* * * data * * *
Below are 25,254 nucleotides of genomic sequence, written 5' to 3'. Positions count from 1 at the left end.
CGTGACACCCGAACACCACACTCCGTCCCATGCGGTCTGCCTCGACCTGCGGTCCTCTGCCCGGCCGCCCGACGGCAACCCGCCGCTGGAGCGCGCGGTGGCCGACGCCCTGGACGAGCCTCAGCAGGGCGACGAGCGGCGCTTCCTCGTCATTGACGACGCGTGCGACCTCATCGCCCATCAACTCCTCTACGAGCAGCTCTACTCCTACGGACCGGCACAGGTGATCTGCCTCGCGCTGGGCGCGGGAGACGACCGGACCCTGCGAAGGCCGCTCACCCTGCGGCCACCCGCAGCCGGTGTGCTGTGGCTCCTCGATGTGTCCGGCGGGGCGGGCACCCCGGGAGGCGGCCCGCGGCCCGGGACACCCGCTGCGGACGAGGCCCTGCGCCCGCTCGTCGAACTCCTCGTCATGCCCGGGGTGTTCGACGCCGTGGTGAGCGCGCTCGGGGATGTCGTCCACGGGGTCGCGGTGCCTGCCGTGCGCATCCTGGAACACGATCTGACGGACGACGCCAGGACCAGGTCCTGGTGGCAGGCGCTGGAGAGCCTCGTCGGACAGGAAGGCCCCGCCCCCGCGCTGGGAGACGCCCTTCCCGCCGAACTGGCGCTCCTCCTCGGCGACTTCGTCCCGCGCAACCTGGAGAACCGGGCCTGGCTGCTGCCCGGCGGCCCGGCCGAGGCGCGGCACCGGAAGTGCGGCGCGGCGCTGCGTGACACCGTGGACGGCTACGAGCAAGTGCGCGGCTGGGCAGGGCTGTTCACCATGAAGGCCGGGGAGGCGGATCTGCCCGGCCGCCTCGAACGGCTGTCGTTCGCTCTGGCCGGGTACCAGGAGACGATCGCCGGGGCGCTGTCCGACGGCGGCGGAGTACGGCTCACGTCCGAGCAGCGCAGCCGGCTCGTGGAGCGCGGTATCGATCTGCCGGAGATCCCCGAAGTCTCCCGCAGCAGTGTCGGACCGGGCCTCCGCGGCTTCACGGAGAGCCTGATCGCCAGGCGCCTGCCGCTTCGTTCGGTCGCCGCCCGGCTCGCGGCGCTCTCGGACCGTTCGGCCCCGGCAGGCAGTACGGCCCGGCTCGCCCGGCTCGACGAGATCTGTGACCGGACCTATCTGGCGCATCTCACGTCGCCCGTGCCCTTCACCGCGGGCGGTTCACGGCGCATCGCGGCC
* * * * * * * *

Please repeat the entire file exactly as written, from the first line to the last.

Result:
Below are 25,254 nucleotides of genomic sequence, written 5' to 3'. Positions count from 1 at the left end.
CGTGACACCCGAACACCACACTCCGTCCCATGCGGTCTGCCTCGACCTGCGGTCCTCTGCCCGGCCGCCCGACGGCAACCCGCCGCTGGAGCGCGCGGTGGCCGACGCCCTGGACGAGCCTCAGCAGGGCGACGAGCGGCGCTTCCTCGTCATTGACGACGCGTGCGACCTCATCGCCCATCAACTCCTCTACGAGCAGCTCTACTCCTACGGACCGGCACAGGTGATCTGCCTCGCGCTGGGCGCGGGAGACGACCGGACCCTGCGAAGGCCGCTCACCCTGCGGCCACCCGCAGCCGGTGTGCTGTGGCTCCTCGATGTGTCCGGCGGGGCGGGCACCCCGGGAGGCGGCCCGCGGCCCGGGACACCCGCTGCGGACGAGGCCCTGCGCCCGCTCGTCGAACTCCTCGTCATGCCCGGGGTGTTCGACGCCGTGGTGAGCGCGCTCGGGGATGTCGTCCACGGGGTCGCGGTGCCTGCCGTGCGCATCCTGGAACACGATCTGACGGACGACGCCAGGACCAGGTCCTGGTGGCAGGCGCTGGAGAGCCTCGTCGGACAGGAAGGCCCCGCCCCCGCGCTGGGAGACGCCCTTCCCGCCGAACTGGCGCTCCTCCTCGGCGACTTCGTCCCGCGCAACCTGGAGAACCGGGCCTGGCTGCTGCCCGGCGGCCCGGCCGAGGCGCGGCACCGGAAGTGCGGCGCGGCGCTGCGTGACACCGTGGACGGCTACGAGCAAGTGCGCGGCTGGGCAGGGCTGTTCACCATGAAGGCCGGGGAGGCGGATCTGCCCGGCCGCCTCGAACGGCTGTCGTTCGCTCTGGCCGGGTACCAGGAGACGATCGCCGGGGCGCTGTCCGACGGCGGCGGAGTACGGCTCACGTCCGAGCAGCGCAGCCGGCTCGTGGAGCGCGGTATCGATCTGCCGGAGATCCCCGAAGTCTCCCGCAGCAGTGTCGGACCGGGCCTCCGCGGCTTCACGGAGAGCCTGATCGCCAGGCGCCTGCCGCTTCGTTCGGTCGCCGCCCGGCTCGCGGCGCTCTCGGACCGTTCGGCCCCGGCAGGCAGTACGGCCCGGCTCGCCCGGCTCGACGAGATCTGTGACCGGACCTATCTGGCGCATCTCACGTCGCCCGTGCCCTTCACCGCGGGCGGTTCACGGCGCATCGCGGCC